Annual Meeting

AM 2012 Daily News Monday Sec A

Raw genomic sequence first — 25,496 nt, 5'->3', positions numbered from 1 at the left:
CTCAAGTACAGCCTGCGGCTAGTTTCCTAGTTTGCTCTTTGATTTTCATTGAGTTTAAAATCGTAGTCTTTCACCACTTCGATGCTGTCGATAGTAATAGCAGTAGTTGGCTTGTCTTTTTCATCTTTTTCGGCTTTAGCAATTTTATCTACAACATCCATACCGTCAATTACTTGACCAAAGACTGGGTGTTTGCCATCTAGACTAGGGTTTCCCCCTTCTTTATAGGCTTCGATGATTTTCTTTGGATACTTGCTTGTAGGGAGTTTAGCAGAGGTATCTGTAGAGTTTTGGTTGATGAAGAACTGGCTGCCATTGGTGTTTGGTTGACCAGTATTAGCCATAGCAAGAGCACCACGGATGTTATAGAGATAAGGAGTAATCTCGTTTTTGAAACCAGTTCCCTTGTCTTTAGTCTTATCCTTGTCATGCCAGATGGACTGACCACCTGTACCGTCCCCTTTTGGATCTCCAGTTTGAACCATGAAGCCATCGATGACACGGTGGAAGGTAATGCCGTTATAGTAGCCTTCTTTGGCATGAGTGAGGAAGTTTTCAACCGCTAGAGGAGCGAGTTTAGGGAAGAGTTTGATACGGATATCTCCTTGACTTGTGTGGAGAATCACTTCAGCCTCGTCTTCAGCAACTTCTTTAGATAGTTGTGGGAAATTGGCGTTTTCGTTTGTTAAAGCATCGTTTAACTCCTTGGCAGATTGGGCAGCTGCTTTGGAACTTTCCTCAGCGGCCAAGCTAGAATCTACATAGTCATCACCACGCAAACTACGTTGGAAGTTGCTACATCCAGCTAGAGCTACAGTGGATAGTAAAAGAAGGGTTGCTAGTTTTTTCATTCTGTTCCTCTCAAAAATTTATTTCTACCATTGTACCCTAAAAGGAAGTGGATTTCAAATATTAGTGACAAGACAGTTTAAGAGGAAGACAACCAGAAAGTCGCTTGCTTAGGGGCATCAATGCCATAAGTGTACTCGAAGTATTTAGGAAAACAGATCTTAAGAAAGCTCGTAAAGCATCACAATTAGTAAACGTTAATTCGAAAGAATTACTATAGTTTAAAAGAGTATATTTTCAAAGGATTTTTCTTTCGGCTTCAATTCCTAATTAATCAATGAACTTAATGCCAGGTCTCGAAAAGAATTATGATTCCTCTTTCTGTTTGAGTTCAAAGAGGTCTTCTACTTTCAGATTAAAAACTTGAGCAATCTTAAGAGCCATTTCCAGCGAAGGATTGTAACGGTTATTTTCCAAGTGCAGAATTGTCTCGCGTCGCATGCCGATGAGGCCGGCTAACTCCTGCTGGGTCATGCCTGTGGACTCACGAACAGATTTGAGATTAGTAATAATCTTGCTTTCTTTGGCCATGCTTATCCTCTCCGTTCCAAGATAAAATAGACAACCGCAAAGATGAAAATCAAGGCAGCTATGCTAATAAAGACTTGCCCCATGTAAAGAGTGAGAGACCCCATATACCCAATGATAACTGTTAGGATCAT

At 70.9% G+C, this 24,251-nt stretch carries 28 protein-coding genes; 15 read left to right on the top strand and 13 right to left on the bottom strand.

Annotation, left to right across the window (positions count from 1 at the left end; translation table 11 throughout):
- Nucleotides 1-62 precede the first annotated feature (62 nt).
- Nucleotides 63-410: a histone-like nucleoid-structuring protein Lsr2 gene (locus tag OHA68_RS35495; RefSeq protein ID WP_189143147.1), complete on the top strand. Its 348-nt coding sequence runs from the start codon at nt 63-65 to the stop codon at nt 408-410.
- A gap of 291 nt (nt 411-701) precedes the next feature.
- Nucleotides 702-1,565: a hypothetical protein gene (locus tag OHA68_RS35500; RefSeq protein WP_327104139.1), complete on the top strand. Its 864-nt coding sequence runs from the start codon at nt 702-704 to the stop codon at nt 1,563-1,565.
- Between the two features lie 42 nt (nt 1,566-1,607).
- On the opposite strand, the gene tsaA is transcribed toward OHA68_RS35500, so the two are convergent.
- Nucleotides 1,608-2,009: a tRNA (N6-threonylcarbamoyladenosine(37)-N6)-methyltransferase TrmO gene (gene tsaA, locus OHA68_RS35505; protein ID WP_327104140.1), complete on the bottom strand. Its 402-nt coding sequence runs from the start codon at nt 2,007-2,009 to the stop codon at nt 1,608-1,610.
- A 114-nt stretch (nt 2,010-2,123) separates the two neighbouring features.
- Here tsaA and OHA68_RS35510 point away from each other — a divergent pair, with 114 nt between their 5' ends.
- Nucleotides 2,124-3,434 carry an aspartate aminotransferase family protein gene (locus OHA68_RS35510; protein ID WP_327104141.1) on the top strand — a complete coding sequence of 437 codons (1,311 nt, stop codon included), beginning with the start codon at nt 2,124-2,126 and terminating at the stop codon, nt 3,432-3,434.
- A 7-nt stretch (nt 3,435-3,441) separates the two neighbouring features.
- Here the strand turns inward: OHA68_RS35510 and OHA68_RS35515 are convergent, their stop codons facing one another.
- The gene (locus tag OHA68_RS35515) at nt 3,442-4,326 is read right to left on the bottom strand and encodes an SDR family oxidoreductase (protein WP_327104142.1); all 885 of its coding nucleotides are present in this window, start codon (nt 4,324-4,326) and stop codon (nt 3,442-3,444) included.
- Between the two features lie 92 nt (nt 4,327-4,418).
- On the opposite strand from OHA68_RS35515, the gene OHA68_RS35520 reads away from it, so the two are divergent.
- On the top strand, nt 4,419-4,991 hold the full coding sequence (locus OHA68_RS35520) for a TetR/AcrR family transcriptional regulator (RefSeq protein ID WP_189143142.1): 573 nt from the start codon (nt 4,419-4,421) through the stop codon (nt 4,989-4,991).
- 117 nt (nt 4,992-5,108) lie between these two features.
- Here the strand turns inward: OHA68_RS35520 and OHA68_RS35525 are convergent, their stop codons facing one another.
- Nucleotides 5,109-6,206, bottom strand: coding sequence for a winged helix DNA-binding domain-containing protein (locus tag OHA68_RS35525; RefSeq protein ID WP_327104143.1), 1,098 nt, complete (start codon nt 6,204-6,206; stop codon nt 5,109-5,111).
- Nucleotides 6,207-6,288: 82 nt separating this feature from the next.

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MONDAY · JUNE 3, 2012 R esults of two phase III trials pre- sented during Saturday's Oral Abstract Session on gynecologic cancer provide new directions for the optimal treatment of women with advanced ovarian cancer. Eric Pujade-Lauraine, MD, PhD, of Group d'Investigateurs Nationaux pour l'Etude des Cancers Ovariens (GINE- CO) and the Université Paris Descartes, France, speaking on behalf of the AURE- LIA investigators, presented results from the fi rst phase III trial combining the monoclonal antibody bevacizumab with standard-of-care chemotherapy for the treatment of platinum-resistant recur- rent ovarian cancer (Abstract LBA5002). Women eligible for the trial had ovar- ian cancer that progressed within 6 months of completing at least 4 cycles of platinum-based therapy and had no history of bowel complications. Chemo- therapy was selected by the investiga- tor based on each woman's prior drug exposure, and options included stan- dard-of-care drugs pegylated liposomal doxorubicin (PLD), topotecan, or weekly paclitaxel. Women were randomly as- signed to receive standard chemothera- py alone or in combination with bevaci- zumab until progression or unacceptable toxicity, with 182 receiving standard INSIDE MONDAY SECTION A ALK Inhibitor Highly Active in Crizotinib- Refractory ALK-Positive NSCLC Regimens Compared for Active Follicular Lymphoma More Effective Therapies Elusive in Esophageal Cancer Maintenance Erlotinib Does Not Improve Ovarian Cancer Survival Navigating Multiple Myeloma Induction, Transplant, and Maintenance PISCES: Pazopanib Preferred for Metastatic RCC High-Dose BEACOPP Not Warranted for All Patients with High-Risk Hodgkin Lymphoma Benefi ts for Combination Therapy Not Realized in Phase III Study for Metastatic Colorectal Cancer Lapatinib as Component of Neoadjuvant Therapy for HER2-Operable Breast Cancer Tivantinib Holds Promise for MET-Expressing Unresectable Hepatocellular Carcinoma Biomarker in Older Adults with Malignant Astrocytomas 3A 4A 4A 6A 9A 10A 10A 12A 14A 14A 15A DAILY NEWS SECTION Discussant Dr. Michael Seiden offered radical considerations regarding cessation of phase III trials due to the absence of large groups of similar patients. chemotherapy and 179 receiving beva- cizumab in addition. Those in the con- trol arm could cross over to bevacizumab monotherapy at disease progression. Median follow-up was 13.9 months for women receiving standard chemothera- py and 13 months for the bevacizumab group, and the two treatment groups had similar baseline characteristics. Median progression-free survival (PFS) was 3.4 months for those receiving standard chemotherapy alone and 6.7 months for those receiving bevacizumab (hazard ratio [HR]: 0.48; 95% CI [0.38 – 0.60]; p < 0.001), as seen in Figure 1. Subgroup analysis indicated that the addition of bevacizumab to standard chemotherapy improved progression- free survival regardless of age, relapse- free interval, extent of disease, presence of ascites or type of chemotherapy ad- ministered. The 12.6% response rate in the standard chemotherapy group was about what was expected in this patient population , whereas the response rate in the bevacizumab-treated group was sig- nifi cantly improved, whether evaluated by response evaluation criteria in solid tumors (RECIST) or by CA-125 levels (p = 0.001 in RECIST; p < 0.001 in CA-125). The safety profi le of bevacizumab was consistent with previous clinical expe- rience. Hypertension and proteinuria (grade 2 or worse) were more frequent in the bevacizumab-treated group, 27% compared with 8% in the control group, and 12% compared with 1%, respective- ly; fatigue, abdominal pain, vomiting, and dyspnea occurred less frequently in the group treated with bevacizumab. Overall, seven women receiving beva- Studies Report Progress in the Treatment of Advanced Ovarian Cancer A cizumab experienced gastrointestinal perforation, and six had fi stulas or ab- scesses. The incidence of peripheral sensory neuropathy and of hand-foot syndrome (grade 3 or worse) was higher in the bevacizumab-treated patients, perhaps because more patients were responding, and thus they received more chemo- therapy. In the cohort receiving PLD, the time-course for the cumulative inci- dence of hand-foot syndrome was simi- lar in the two study groups. Likewise, in the cohort receiving paclitaxel, the time- course for the cumulative incidence of neuropathy was similar. Dr. Pujade-Lauraine concluded that, because AURELIA is the fi rst random- ized phase III trial to demonstrate ben- efi t with biologic therapy and benefi t with combination therapy, rather than monotherapy for women with plati- num-resistant ovarian cancer, bevaci- zumab combined with chemotherapy should be considered a new standard-of- care option. In his discussion, Michael Seiden, MD, PhD, of Fox Chase Cancer Center, offered some provocative observations about the treatment of ovarian can- cer. Dr. Seiden posited that because the See Advanced Ovarian Cancer, Page 12A Trastuzumab Is Superior to Lapatinib as First-Line Therapy for HER2-Positive Metastatic Breast Cancer T rastuzumab prolongs progression- free survival (PFS) compared with lapatinib when added to taxane- based fi rst-line therapy for women with HER2-positive metastatic breast cancer. Karen A. Gelmon, MD, of the Brit- ish Columbia Cancer Agency, Canada, presented the interim analysis of the Na- tional Cancer Institute of Canada Clini- cal Trials Group protocol MA.31/GSK EGF 108919 during yesterday's Breast Cancer Oral Abstract Session (Abstract LBA671). The Data Safety and Monitor- ing Committee for this study recom- mended disclosure of the results because the superiority boundary was crossed. This phase III trial compared taxane- based therapy (weekly paclitaxel or docetaxel every 3 weeks for 24 weeks) in combination with lapatinib or trastu- zumab. The oral lapatinib dose was 1,250 mg daily during taxane therapy followed by 1,500 mg daily until disease progression. After a loading dose, the trastuzumab dose was 2 mg/kg weekly or 6 mg/kg every 3 weeks during taxane therapy followed by 6 mg/kg every 3 weeks until progression. There was a potential for follow-up bias, because women in the trastuzumab group visited the clinic every 3 weeks for therapy, whereas women in the lapa- tinib group came in for follow-up every 4 weeks. The two groups were well balanced for baseline characteristics. Approxi- mately 40% of the women in each treat- ment arm had metastatic breast cancer at primary diagnosis; 18% had received trastuzumab and approximately 20% had received a taxane in the adjuvant or neoadjuvant setting. Forty-six percent of the women had liver metastases. In the intention-to-treat analysis, me- dian PFS for women taking lapatinib was 8.8 months compared with those receiv- ing trastuzumab (11.4 months), with a hazard ratio of 1.33 (95% CI: 1.06–1.67; p = 0.01, Fig. 1). A more rigorous analysis was conducted on the subset of women with centrally confi rmed HER2-positive tumors (Fig. 2). PFS was 13.7 months in Fig. 1. 100 80 60 40 20 0 # TTAX/T # LTAX/L Progression-Free Survival Intent to Treat Analysis Median PFS TTAX/T = 11.4 months Median PFS LTAX/L = 8.8 months HR = 1.33 (95% CI: 1.06–1.67), p = 0.01 # TTAX/T # LTAX/L 318 318 0 223 218 510 110 85 44 35 15 21 13 20 Time (months) Abbreviations: PFS, Progression-free survival; TTAX/T, trastuzumab/taxane followed by trastuzumab monotherapy; LTAX/L, lapatinib/taxane followed by lapatinib monotherapy; HR, hazard ratio; CI, confi dence interval the trastuzumab arm and 9.0 months in the lapatinib arm for these patients (HR = 1.48, 95% CI: 1.15–1.92; p = 0.003). No difference in overall survival was detected (HR = 1.1, 95% CI: 0.75–1.61; p = 0.62). Lapatinib therapy was associated with more adverse events than trastuzumab; 17.8% of the women who received lapa- tinib discontinued the protocol therapy as a result of toxicity, compared with See Metastatic Breast Cancer, Page 4A 25 8 2 30 1 0 35 0 0 40 0 0 Percentage